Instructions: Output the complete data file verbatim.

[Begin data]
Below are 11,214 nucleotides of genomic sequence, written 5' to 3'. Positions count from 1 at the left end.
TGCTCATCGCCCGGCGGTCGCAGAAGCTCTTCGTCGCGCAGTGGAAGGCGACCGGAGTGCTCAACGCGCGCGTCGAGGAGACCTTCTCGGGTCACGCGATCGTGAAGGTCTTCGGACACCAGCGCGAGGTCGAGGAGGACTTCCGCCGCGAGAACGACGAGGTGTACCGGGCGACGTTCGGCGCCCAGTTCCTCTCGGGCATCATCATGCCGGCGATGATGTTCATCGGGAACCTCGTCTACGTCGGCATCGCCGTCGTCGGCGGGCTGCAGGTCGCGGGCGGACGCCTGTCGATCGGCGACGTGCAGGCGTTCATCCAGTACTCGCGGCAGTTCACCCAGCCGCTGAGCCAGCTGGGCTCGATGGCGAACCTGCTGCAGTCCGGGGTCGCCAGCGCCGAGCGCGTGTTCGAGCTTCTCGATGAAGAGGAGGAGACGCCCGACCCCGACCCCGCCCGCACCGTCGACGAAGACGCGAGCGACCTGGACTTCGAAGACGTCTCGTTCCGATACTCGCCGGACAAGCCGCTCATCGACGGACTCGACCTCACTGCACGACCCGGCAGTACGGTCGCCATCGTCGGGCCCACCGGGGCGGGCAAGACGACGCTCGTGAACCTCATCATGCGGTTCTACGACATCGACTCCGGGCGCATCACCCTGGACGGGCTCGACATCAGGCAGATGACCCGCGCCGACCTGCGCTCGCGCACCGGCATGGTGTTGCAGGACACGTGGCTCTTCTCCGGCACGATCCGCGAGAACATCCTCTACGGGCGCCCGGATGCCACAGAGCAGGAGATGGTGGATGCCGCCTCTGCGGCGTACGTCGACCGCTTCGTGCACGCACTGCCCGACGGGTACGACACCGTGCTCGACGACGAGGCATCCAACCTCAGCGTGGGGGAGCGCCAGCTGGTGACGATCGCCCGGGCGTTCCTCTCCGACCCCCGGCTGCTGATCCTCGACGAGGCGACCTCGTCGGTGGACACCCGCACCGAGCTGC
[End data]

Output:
Below are 11,214 nucleotides of genomic sequence, written 5' to 3'. Positions count from 1 at the left end.
TGCTCATCGCCCGGCGGTCGCAGAAGCTCTTCGTCGCGCAGTGGAAGGCGACCGGAGTGCTCAACGCGCGCGTCGAGGAGACCTTCTCGGGTCACGCGATCGTGAAGGTCTTCGGACACCAGCGCGAGGTCGAGGAGGACTTCCGCCGCGAGAACGACGAGGTGTACCGGGCGACGTTCGGCGCCCAGTTCCTCTCGGGCATCATCATGCCGGCGATGATGTTCATCGGGAACCTCGTCTACGTCGGCATCGCCGTCGTCGGCGGGCTGCAGGTCGCGGGCGGACGCCTGTCGATCGGCGACGTGCAGGCGTTCATCCAGTACTCGCGGCAGTTCACCCAGCCGCTGAGCCAGCTGGGCTCGATGGCGAACCTGCTGCAGTCCGGGGTCGCCAGCGCCGAGCGCGTGTTCGAGCTTCTCGATGAAGAGGAGGAGACGCCCGACCCCGACCCCGCCCGCACCGTCGACGAAGACGCGAGCGACCTGGACTTCGAAGACGTCTCGTTCCGATACTCGCCGGACAAGCCGCTCATCGACGGACTCGACCTCACTGCACGACCCGGCAGTACGGTCGCCATCGTCGGGCCCACCGGGGCGGGCAAGACGACGCTCGTGAACCTCATCATGCGGTTCTACGACATCGACTCCGGGCGCATCACCCTGGACGGGCTCGACATCAGGCAGATGACCCGCGCCGACCTGCGCTCGCGCACCGGCATGGTGTTGCAGGACACGTGGCTCTTCTCCGGCACGATCCGCGAGAACATCCTCTACGGGCGCCCGGATGCCACAGAGCAGGAGATGGTGGATGCCGCCTCTGCGGCGTACGTCGACCGCTTCGTGCACGCACTGCCCGACGGGTACGACACCGTGCTCGACGACGAGGCATCCAACCTCAGCGTGGGGGAGCGCCAGCTGGTGACGATCGCCCGGGCGTTCCTCTCCGACCCCCGGCTGCTGATCCTCGACGAGGCGACCTCGTCGGTGGACACCCGCACCGAGCTGC